Pico and the Search-less Search

Mar 24, 2006 7:58 PM  By

Search is big these days, no doubt– big in ad dollars, big in the size of the segment players, and big in its influence as a doorway to the Web. But Blinkx hopes to make its mark on search by thinking small. To prove it, the San Francisco-based company recently rolled out a search engine that weighs only 1 megabyte but does the heavy lifting of bringing Web content to users without an explicit search.

The tool, called Blinkx Pico, is a Web download that sits on the call bar of any Windows-enabled document its user is looking at–not just Web pages but Word documents, Windows Media content and Outlook e-mail too. As you scan that content, Pico puts Blinkx’s contextual analysis to work and goes out looking for other content that relates to what the page seems to be about.

These found items can be other Web pages, but they can also be video clips, images, relevant podcasts, Wikipedia articles, blog posts, or other specialized content such as medical articles. When it finds one, Pico lights up the appropriate button on its little toolbar. Click on that button, and a list of the articles found—usually a maximum of six—appears, together with space for pay-per-click text ads at the bottom.

If what you’re reading has a lot of Web links and lights up all the buttons at once, you can hit a hotkey and display all Pico’s categories and findings in a single screen.

It’s a tiny plug-in search tool with a big idea behind it: that explicit, keyword-centered search only turns up a portion of the relevant content that the Internet has to offer.

“Pico fits in very much with what we’ve always been obsessed about: where search is today, and how it has to be improved,” says Suranga Chandratillake, the company’s founder and chief technology officer. “Search is a pretty disruptive process. If you’re reading e-mail or looking at Web pages, you may have a thought that you’d like to find out more about something or other. In that case, you basically have to down tools and switch over to a search engine, whether on a Web site or toolbar. You’ve got to think of some keywords, type those words in, navigate through lists of results and pick out the ones that make the most sense. It’s a whole extra process that you basically have to push yourself through.”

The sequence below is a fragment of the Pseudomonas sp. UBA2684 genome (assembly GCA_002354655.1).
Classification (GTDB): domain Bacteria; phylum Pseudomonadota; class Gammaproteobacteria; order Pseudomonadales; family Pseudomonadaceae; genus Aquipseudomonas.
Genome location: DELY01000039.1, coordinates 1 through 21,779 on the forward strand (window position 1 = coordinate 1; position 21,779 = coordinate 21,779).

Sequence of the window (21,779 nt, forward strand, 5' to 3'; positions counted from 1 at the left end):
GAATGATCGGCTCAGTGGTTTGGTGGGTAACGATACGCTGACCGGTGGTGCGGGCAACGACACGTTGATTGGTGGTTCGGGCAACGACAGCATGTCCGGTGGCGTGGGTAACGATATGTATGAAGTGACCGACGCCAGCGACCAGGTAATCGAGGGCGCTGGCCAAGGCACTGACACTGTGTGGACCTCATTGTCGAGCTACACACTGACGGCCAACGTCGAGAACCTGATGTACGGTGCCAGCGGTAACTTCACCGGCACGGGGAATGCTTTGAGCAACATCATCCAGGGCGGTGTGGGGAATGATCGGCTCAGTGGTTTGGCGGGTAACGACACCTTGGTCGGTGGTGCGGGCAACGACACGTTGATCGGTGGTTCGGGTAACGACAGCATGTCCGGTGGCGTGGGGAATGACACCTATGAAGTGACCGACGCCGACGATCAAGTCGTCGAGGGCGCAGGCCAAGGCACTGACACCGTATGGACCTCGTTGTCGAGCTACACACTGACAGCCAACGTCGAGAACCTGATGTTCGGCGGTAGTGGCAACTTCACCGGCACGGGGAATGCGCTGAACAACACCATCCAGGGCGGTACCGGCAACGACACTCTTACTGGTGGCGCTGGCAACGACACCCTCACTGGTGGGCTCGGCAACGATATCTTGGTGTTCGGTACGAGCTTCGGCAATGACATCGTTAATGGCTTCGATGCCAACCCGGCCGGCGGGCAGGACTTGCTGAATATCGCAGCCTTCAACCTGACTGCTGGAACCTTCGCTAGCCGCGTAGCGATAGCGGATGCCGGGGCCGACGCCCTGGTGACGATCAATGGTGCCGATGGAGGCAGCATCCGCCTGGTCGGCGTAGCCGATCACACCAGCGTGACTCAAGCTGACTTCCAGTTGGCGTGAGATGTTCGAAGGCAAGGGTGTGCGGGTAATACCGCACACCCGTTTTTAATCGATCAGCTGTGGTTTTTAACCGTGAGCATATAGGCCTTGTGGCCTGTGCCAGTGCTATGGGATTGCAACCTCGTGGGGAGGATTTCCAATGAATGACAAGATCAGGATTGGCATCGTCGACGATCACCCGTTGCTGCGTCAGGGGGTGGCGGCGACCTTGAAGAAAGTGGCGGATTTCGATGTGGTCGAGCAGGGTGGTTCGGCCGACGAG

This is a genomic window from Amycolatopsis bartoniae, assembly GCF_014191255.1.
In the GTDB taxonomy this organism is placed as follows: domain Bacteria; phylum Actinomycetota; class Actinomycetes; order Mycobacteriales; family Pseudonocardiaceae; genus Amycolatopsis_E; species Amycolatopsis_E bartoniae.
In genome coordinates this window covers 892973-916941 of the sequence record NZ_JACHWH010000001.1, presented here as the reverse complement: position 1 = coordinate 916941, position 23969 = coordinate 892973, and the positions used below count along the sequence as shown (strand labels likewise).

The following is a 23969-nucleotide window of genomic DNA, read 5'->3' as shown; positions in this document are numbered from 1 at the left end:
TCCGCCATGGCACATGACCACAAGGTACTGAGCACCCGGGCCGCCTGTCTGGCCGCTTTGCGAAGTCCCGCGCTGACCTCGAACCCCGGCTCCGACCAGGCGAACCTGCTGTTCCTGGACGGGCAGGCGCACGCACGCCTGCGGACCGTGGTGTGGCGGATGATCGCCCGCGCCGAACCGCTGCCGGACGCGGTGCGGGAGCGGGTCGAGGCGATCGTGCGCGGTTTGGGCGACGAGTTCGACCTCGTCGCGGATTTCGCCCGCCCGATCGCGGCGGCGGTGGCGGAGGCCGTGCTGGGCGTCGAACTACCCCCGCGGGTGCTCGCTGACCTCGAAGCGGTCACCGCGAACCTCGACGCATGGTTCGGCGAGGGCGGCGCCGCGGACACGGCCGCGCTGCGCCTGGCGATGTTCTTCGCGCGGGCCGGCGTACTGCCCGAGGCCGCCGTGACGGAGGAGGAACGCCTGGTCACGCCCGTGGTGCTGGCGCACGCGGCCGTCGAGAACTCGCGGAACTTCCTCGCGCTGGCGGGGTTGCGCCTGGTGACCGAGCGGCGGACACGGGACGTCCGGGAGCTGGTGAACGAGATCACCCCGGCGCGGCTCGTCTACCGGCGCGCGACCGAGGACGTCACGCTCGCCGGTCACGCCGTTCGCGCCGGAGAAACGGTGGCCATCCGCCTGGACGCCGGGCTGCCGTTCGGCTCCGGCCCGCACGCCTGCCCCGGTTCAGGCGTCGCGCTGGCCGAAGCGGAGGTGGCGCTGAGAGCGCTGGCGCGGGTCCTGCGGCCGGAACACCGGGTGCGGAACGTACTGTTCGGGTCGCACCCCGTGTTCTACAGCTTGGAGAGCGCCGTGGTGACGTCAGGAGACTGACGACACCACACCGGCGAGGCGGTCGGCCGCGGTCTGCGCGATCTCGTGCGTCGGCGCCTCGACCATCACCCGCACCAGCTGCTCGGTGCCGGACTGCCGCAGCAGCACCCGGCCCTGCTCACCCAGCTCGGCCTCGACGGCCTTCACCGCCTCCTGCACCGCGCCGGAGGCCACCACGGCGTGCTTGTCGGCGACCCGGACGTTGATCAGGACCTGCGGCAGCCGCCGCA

By contrast, Chandratillake says, Pico takes advantage of “the latent Web”, pushing relevant content to users rather than forcing them to go out and look for it.

Anyone can—and has—pushed content to users, and most often with irritating results; the key is to make sure it’s relevant. Pico’s key to relevance is the Blinkx search algorithm, which uses context to figure out what a Web page is about, or in this case, what about a page might be most interesting to you.

Most keyword-based search engines, given the query term “George Bush”, will pull up a number of pages with either “George” or “Bush” on them; they have to be told to treat the words as a Boolean phrase, either with an inserted “and” or with quote marks. But Pico is able to look at the whole context of the document you’re examining and to know that you only want data on George Bush, not George Washington or the Bushmen of the Kalahari Desert. It will serve up the Web pages it deems most relevant to that context, as spidered by its own searchbots.

You can help it along by highlighting the words it should use to bring relevant Web content to you—for example, if you were reading about the president playing cricket during a recent Pakistan road trip and desperately hoping that someone caught that moment on video. Simply highlight “cricket” and the video will be waiting for you on the Pico toolbar.

The tool has some other nice features. It can use Blinkx’ “Smart Folders” to aggregate information about subjects you’re probably interested in and automatically collect content from the Web. Users can also set alerts for new content that comes available after they begin working on a document or reading a Web page.